Thank You for Your Prayers …

Just a word of deepest-felt gratitude for those of you who offered your support and prayers regarding my deposition yesterday. The strength of your prayers were felt and experienced in a deep way, one which I consider in many ways to be miraculous.

The deposition itself went well, as best I can judge. My attorney was very pleased (and quite relieved, I suspect) with the way it progressed, and believes I made a very strong case for my defense, neither ceding any ground to the plaintiff’s attorney nor making any grievous missteps which might come back to haunt you later in the courtroom.

That it seemed to proceed so well is no small miracle in and of itself — my attorney was present at the deposition of one of the other physicians being sued, and felt it went very poorly indeed for the defendant, with lots of bad body language, evasiveness, fidgeting, and argumentativeness by the physician with the plaintiff’s attorney. My attorney’s preparation on such matters had been excellent, which was of course a great asset.

The real miracle — as is so often the case with prayer — came within the heart. After my prep last week I was nearly hysterical, panicking about the need the prepare for a hostile interrogation in the midst of of very busy schedule, which included a weekend on call last week. All sorts of calamities were imagined, immediately becoming in my mind an inevitable reality, with much resulting anxiety, depression, anger, resentments, and sleeplessness. The world looked very black indeed.

As Thursday drew near, all this changed, rather dramatically. My work schedule was nowhere near as frantic as anticipated; the call weekend was busy but I had a long sustained period on Sunday to focus on the litigant’s chart and clarify the events of my care in detail — including several things in my defense which I had previously overlooked.

The cavalry, meanwhile, came charging over the hill, leaving a cloud of dust in their wake: my wife and her prayer ministry partners were recruited; my dear office nurse, a devout believer and prayer warrior prayed and fasted with her partners. Many other friends — and strangers — volunteered their calls to the Almighty. Psalm 27 became my own prayer:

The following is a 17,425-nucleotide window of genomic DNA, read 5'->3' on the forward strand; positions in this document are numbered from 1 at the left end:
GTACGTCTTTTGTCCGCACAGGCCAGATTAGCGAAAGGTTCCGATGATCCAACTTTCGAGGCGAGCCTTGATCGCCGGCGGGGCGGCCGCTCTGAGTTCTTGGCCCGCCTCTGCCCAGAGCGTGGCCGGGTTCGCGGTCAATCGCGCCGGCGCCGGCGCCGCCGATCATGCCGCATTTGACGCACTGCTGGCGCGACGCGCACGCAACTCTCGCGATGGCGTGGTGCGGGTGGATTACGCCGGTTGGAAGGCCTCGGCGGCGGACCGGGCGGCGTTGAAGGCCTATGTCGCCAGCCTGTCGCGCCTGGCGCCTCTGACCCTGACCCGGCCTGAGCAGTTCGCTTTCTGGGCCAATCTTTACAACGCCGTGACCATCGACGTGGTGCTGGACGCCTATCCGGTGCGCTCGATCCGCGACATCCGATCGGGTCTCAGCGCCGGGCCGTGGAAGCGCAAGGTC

The LORD is my light and my salvation—
whom shall I fear?
The LORD is the stronghold of my life—
of whom shall I be afraid?

Though an army besiege me,
my heart will not fear;
though war break out against me,
even then will I be confident.

Wait for the LORD;
be strong and take heart
and wait for the LORD.

By Tuesday most of the insanity had left, although I was still quite anxious. By Wednesday, I was actually looking forward to the opportunity to present my case. By Thursday, there was — astoundingly — no anxiety whatsoever. When I walked into the conference room, I had no anger, no resentment against the attorney who was questioning me and challenging me, was able to see him as someone doing his best to defend an unfortunate child with a serious illness, and was entirely comfortable with where I was and what I had done, and actually enjoyed much of it, with some humor and a real sense of ease. Best exchange of the morning:

Plaintiff’s attorney: “Doctor, did you know what was causing this patient’s urinary tract infections?”

Me: [pause] “Bacteria.”

Plaintiff’s attorney: [shaking his head] “Umm, I guess I walked into that one, didn’t I?”

Me: [smiling, nodding] “Yeah.”

All caught on videotape. Sweet.

The point here is that I was not myself. I could not, in my own ability, have been so comfortable, at ease, so at peace, so joyful even, as I was yesterday morning. That was a gift — and I am indebted ever so deeply to those of you who made that gift possible.

Thank you again from the very bottom of my heart.

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3 thoughts on “Thank You for Your Prayers …

  1. That put in mind of this poem by Gary Snyder that I haven’t thought about for years.

    John Muir on Mt. Ritter

    After scanning its face again and again,
    I began to scale it, picking my holds
    With intense caution. About half-way
    To the top, I was suddenly brought to
    A dead stop, with arms outspread
    Clinging close to the face of the rock
    Unable to move hand or foot
    Either up or down. My doom
    Appeared fixed. I MUST fall.
    There would be a moment of
    Bewilderment, and then,
    A lifeless rumble down the cliff
    To the glacier below.
    My mind seemed to fill with a
    Stifling smoke. This terrible eclipse
    Lasted only a moment, when life blazed
    Forth again with preternatural clearness.

    I seemed suddenly to become possessed
    Of a new sense. My trembling muscles
    Became firm again, every rift and flaw in
    The rock was seen as through a microscope,
    My limbs moved with a positiveness and precision
    With which I seemed to have
    Nothing at all to do.

    — Gary Snyder

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